Peter Bassill, CEO of Hedgehog Security, discusses one-way organizations can properly protect the data they store while also meeting new GDPR compliance rules
By Peter Bassill, CEO, Hedgehog Cyber Security
Six years after it was first proposed, the European Union’s General Data Protection Regulation, or GDPR, has now come into force. Its purpose is to give EU citizens greater control over their personal data, such as who collects it, how it is processed and what it is used for.
For many businesses and organizations, the regulation is seen as a burden. In an already competitive environment, GDPR makes selling, marketing and the performance of general business functions all the more difficult.
Compliance will require most, if not all, businesses and organizations to modify their existing processes and to also develop new ones. They will have to overhaul their security systems, their privacy protocols, and data management structures, too.
Failure to comply can result in fines of up to €20 Million or 4% of an organizations’ annual gross revenue – whichever of the two is higher.
While much has been written about how data is obtained, there are very few articles and resources covering what is required of organizations when it comes to the protection of information.
What does compliance entail?
Under Article 32 of GDPR, organizations, and companies that collect and hold the data of EU citizens are required to implement technical measures that ensure the security of that data.
While it offers some guidance on the security measures companies should take, it is far from extensive. Instead, it places responsibility on organizations to find, implement and revise effective security measures in light of the dangerous and constantly changing information security threat landscape.
Article 32, section 1d describes the need to establish: “a process for regularly testing, assessing and evaluating the effectiveness of technical and organizational measures for ensuring the security of the processing”.
Despite outlining what it means to be compliant, the new law is surprisingly silent in terms of providing advice to businesses on how best to go about achieving the required protections.
One solution is penetration testing, which is a systematic process of identifying security vulnerabilities in applications and networks. Simply put, it is a controlled hack of your own system to determine where attackers could gain unauthorized access.
By putting your operating systems, services, applications, and other networks through penetration testing you get a real-world assessment of the security controls you believe are in place and whether they are functioning effectively.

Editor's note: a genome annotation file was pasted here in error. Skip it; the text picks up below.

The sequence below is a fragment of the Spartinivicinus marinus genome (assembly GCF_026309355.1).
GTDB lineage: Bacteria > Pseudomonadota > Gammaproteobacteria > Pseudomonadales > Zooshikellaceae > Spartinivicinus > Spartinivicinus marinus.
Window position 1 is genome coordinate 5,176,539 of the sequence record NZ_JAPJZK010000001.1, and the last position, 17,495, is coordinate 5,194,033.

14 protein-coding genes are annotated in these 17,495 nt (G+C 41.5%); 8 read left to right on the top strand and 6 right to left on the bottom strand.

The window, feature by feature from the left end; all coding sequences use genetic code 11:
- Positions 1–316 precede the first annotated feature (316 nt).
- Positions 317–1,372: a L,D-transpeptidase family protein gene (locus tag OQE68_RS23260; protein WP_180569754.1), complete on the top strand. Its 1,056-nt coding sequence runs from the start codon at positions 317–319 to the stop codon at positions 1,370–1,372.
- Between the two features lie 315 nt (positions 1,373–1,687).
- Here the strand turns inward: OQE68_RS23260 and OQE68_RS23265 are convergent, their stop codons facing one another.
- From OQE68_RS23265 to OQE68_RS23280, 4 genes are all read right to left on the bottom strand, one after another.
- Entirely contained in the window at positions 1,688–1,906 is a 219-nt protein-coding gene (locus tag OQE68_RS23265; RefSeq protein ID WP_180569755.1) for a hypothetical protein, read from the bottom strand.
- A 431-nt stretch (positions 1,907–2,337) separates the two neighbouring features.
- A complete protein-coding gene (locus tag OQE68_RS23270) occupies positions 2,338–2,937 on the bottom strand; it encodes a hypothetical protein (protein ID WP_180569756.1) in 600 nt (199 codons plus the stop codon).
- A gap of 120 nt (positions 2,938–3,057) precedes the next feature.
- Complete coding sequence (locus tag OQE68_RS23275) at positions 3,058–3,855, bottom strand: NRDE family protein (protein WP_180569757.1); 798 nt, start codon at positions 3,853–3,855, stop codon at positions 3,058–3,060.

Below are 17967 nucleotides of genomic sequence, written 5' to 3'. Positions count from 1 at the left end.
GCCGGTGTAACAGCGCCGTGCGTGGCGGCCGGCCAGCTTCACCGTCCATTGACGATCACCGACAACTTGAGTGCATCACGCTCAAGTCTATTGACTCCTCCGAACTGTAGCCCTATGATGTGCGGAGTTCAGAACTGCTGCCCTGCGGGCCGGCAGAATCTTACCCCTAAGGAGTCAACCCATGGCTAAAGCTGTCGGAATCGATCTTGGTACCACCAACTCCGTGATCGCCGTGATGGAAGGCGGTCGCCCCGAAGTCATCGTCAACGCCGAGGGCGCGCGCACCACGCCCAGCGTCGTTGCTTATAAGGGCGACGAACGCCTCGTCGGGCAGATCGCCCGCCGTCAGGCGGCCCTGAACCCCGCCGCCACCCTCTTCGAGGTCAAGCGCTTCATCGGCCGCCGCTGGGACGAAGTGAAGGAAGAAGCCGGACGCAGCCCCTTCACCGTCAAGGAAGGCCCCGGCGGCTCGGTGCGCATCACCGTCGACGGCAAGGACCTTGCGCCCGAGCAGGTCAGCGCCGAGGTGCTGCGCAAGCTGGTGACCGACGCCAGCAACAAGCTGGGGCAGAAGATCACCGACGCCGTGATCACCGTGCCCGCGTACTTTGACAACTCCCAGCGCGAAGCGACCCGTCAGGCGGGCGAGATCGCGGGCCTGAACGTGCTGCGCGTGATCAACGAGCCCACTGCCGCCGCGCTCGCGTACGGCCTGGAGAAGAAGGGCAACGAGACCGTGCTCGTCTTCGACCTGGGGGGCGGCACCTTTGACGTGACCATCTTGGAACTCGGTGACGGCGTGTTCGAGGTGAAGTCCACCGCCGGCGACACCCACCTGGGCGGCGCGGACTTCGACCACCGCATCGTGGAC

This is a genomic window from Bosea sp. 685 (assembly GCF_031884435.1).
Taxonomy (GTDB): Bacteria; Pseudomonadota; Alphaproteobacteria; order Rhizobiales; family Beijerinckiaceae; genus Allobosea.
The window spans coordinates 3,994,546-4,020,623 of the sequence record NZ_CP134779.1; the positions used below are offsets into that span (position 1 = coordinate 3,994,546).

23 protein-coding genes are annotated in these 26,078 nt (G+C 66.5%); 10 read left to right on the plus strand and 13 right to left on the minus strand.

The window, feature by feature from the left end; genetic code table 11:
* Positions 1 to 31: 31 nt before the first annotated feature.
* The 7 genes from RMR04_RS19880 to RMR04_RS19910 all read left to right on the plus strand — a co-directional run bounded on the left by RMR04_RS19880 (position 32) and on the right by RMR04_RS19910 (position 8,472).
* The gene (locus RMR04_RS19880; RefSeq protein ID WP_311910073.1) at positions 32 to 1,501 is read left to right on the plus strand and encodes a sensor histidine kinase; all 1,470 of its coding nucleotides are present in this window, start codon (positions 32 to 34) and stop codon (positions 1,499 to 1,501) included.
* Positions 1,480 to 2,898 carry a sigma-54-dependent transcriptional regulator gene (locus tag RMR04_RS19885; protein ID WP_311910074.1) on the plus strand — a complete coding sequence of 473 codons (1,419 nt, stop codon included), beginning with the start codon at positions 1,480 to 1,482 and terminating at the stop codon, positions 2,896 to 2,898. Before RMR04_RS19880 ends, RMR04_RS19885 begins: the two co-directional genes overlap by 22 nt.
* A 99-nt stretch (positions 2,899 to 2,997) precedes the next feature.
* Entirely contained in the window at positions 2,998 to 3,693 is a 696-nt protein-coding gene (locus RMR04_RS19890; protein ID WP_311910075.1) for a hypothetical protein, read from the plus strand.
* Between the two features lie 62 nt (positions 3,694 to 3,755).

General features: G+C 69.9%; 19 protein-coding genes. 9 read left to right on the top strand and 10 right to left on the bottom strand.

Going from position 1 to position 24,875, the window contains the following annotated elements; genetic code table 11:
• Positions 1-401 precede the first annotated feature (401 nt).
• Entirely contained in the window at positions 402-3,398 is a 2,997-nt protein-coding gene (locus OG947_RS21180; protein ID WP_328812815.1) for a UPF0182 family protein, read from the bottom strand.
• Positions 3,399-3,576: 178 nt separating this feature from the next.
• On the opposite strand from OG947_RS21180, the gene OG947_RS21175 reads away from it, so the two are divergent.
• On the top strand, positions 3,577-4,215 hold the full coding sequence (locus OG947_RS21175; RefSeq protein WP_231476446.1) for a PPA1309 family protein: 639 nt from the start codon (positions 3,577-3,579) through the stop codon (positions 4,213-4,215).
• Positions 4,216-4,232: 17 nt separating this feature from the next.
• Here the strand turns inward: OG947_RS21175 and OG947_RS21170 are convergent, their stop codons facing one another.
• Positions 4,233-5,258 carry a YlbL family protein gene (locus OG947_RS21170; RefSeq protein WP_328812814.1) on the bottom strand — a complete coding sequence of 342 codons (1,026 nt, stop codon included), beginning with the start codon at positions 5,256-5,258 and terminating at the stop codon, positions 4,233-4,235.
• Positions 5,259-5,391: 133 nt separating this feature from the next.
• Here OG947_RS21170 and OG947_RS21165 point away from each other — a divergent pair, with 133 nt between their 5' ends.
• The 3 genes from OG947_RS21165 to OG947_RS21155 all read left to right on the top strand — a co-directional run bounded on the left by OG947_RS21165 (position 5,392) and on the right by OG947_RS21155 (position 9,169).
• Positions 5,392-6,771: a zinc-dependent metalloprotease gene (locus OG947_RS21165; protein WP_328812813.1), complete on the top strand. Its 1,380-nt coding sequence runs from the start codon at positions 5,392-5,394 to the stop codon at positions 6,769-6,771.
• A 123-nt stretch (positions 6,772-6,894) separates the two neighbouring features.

Vulnerabilities can arise for several reasons like system bugs, improper configuration or inappropriate end-user behavior. Through penetration testing, you can identify the source of vulnerabilities, the efficacy of the security measures you have in place to deal with them, and your end-users’ adherence to security policies.
Managing and maintaining compliance requires a robust infrastructure that enables you to monitor and control the use and movement of data; identify who is using said data; restrict access to the data appropriately to those who need access to it, and render the data unintelligible in the event that unauthorized users access it.
Penetration testing is the most effective way of achieving these requirements. That said, you should make sure compliance is not your only motivation for undertaking penetration testing – it is important to ensure that your networks and systems are secured from any malicious attacks that could also damage your business.
This is more important now than ever. With cyber attacks on the rise, penetration testing can help ensure your business and data are properly protected.
How to do a penetration test
Penetration tests are performed using technologies that can systematically compromise servers, networks and other potential points of exposure.
An experienced professional tester can replicate the techniques used by real hackers to give your system a comprehensive examination, and without causing any damage to your network.
It is also possible to engage in your own security testing – there are a number of free online resources that help with this. Before you consider carrying out your own penetration tests, however, keep in mind that a lot can go wrong and very quickly.
A penetration test means compromising your network to scans and probes. In short, you are subjecting it to a controlled hack.
This can slow down your system or even crash it. Instead of the intended purpose of assessing the health and security of your system, you could end up with unnecessary and costly disruptions to your business that will require money and resources to resolve.
We always recommend using a professional company to carry out a penetration test. This allows you to establish every possible security flaw and vulnerability in your system, but with minimal disruption and risk to your business.
GDPR means businesses plying their trade in Europe must properly protect the data and information they store, and penetration testing, when done correctly, is the most efficient and effective way of doing this.
About the Author
Peter Bassill, CEO, Hedgehog Cyber Security. Peter has been in the Information Security world since 1999 and in IT in general since 1996. His work history contains a unique blended balance between the development of exceptional technical capabilities and business knowledge. Peter achieved numerous technical and engineering qualifications and certifications, including becoming a Charted IT Professional, a Fellow of the British Computer Society and a Certified Information Systems Security Professional (CISSP). Peter worked as CISO for the Gala Coral Group until 2010 before starting out on his Own.